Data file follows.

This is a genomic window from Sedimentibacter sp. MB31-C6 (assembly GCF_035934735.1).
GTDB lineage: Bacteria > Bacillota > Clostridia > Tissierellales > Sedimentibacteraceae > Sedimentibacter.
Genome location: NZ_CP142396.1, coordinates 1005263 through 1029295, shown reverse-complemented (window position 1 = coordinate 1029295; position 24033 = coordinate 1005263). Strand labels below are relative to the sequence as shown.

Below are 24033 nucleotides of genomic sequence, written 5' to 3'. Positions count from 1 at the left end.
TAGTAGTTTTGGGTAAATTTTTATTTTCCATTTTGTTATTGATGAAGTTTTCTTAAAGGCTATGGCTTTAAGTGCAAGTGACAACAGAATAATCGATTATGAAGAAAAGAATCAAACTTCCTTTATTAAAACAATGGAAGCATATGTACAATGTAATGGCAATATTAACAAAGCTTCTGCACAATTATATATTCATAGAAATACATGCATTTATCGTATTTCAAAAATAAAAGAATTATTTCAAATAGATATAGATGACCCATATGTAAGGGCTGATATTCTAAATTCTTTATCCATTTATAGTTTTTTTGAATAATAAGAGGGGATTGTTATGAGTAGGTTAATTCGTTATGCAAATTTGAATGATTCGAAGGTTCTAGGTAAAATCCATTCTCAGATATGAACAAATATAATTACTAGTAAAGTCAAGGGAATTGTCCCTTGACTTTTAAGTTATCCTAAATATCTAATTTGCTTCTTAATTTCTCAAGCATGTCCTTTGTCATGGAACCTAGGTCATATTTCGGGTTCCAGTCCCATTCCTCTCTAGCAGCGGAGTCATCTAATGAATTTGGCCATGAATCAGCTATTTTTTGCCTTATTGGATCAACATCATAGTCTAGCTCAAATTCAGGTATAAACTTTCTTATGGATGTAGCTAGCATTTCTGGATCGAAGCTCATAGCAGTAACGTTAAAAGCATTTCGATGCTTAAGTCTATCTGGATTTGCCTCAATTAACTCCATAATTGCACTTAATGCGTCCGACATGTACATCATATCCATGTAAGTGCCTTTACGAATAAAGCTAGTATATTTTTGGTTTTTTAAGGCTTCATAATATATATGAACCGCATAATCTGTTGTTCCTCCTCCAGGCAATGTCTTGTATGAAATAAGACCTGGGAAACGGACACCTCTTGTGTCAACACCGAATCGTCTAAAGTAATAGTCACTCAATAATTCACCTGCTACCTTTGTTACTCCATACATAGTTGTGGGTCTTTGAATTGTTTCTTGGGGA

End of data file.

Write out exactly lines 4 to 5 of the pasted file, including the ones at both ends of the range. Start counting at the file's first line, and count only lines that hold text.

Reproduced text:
Below are 24033 nucleotides of genomic sequence, written 5' to 3'. Positions count from 1 at the left end.
TAGTAGTTTTGGGTAAATTTTTATTTTCCATTTTGTTATTGATGAAGTTTTCTTAAAGGCTATGGCTTTAAGTGCAAGTGACAACAGAATAATCGATTATGAAGAAAAGAATCAAACTTCCTTTATTAAAACAATGGAAGCATATGTACAATGTAATGGCAATATTAACAAAGCTTCTGCACAATTATATATTCATAGAAATACATGCATTTATCGTATTTCAAAAATAAAAGAATTATTTCAAATAGATATAGATGACCCATATGTAAGGGCTGATATTCTAAATTCTTTATCCATTTATAGTTTTTTTGAATAATAAGAGGGGATTGTTATGAGTAGGTTAATTCGTTATGCAAATTTGAATGATTCGAAGGTTCTAGGTAAAATCCATTCTCAGATATGAACAAATATAATTACTAGTAAAGTCAAGGGAATTGTCCCTTGACTTTTAAGTTATCCTAAATATCTAATTTGCTTCTTAATTTCTCAAGCATGTCCTTTGTCATGGAACCTAGGTCATATTTCGGGTTCCAGTCCCATTCCTCTCTAGCAGCGGAGTCATCTAATGAATTTGGCCATGAATCAGCTATTTTTTGCCTTATTGGATCAACATCATAGTCTAGCTCAAATTCAGGTATAAACTTTCTTATGGATGTAGCTAGCATTTCTGGATCGAAGCTCATAGCAGTAACGTTAAAAGCATTTCGATGCTTAAGTCTATCTGGATTTGCCTCAATTAACTCCATAATTGCACTTAATGCGTCCGACATGTACATCATATCCATGTAAGTGCCTTTACGAATAAAGCTAGTATATTTTTGGTTTTTTAAGGCTTCATAATATATATGAACCGCATAATCTGTTGTTCCTCCTCCAGGCAATGTCTTGTATGAAATAAGACCTGGGAAACGGACACCTCTTGTGTCAACACCGAATCGTCTAAAGTAATAGTCACTCAATAATTCACCTGCTACCTTTGTTACTCCATACATAGTTGTGGGTCTTTGAATTGTTTCTTGGGGA